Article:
The real contention of the witnesses is that there can be no taxation of the occupation of selling books and pamphlets because to do so would be contrary to the due process clause of the Fourteenth Amendment, which now is held to have drawn the contents of the First Amendment into the category of individual rights protected [319 U.S. 105, 121]  from state deprivation. Gitlow v. New York, 268 U.S. 652, 666, 45 S.Ct. 625, 630; Near v. Minnesota, 283 U.S. 697, 707, 51 S.Ct. 625, 708; Cantwell v. Connecticut, 310 U.S. 296, 303, 60 S. Ct. 900, 903, 128 A.L.R. 1352. Since the publications teach a religion which conforms to our standards of legality, it is urged that these ordinances prohibit the free exercise of religion and abridge the freedom of speech and of the press.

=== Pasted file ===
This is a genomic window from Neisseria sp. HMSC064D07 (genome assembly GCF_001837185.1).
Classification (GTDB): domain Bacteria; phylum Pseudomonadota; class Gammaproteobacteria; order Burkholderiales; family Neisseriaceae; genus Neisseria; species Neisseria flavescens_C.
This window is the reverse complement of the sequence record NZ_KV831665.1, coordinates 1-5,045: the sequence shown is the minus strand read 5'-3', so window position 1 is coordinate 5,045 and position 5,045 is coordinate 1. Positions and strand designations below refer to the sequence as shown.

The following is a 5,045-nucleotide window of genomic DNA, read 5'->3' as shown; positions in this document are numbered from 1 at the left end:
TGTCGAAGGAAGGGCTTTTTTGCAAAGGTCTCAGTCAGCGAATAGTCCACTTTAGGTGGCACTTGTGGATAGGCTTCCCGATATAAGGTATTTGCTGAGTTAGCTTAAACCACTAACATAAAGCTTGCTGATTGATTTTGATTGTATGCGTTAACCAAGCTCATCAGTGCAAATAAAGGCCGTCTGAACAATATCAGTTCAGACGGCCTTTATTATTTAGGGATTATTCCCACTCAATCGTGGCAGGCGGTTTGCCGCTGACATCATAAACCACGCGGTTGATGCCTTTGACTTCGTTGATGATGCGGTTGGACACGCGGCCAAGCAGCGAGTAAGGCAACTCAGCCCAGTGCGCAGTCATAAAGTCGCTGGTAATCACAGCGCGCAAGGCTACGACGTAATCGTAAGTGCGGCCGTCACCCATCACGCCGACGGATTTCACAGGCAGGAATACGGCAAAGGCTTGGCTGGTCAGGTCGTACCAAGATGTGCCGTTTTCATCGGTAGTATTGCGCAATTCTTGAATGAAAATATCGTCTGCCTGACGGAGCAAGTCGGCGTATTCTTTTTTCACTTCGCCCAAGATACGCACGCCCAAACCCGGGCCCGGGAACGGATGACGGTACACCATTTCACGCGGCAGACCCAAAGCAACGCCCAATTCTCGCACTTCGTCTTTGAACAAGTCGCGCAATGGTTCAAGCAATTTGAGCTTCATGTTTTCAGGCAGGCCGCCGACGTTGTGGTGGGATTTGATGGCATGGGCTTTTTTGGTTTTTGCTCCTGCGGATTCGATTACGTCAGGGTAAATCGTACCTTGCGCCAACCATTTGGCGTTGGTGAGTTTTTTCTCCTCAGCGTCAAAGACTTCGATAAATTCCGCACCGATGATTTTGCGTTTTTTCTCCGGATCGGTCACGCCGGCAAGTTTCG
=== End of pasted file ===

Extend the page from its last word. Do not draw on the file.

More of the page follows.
The First Amendment reads as follows: 'Congress shall make no law respecting an establishment of religion, or prohibiting the free exercise thereof; or abridging the freedom of speech, or of the press; or the right of the people peaceably to assemble, and to petition the Government for a redress of grievances.'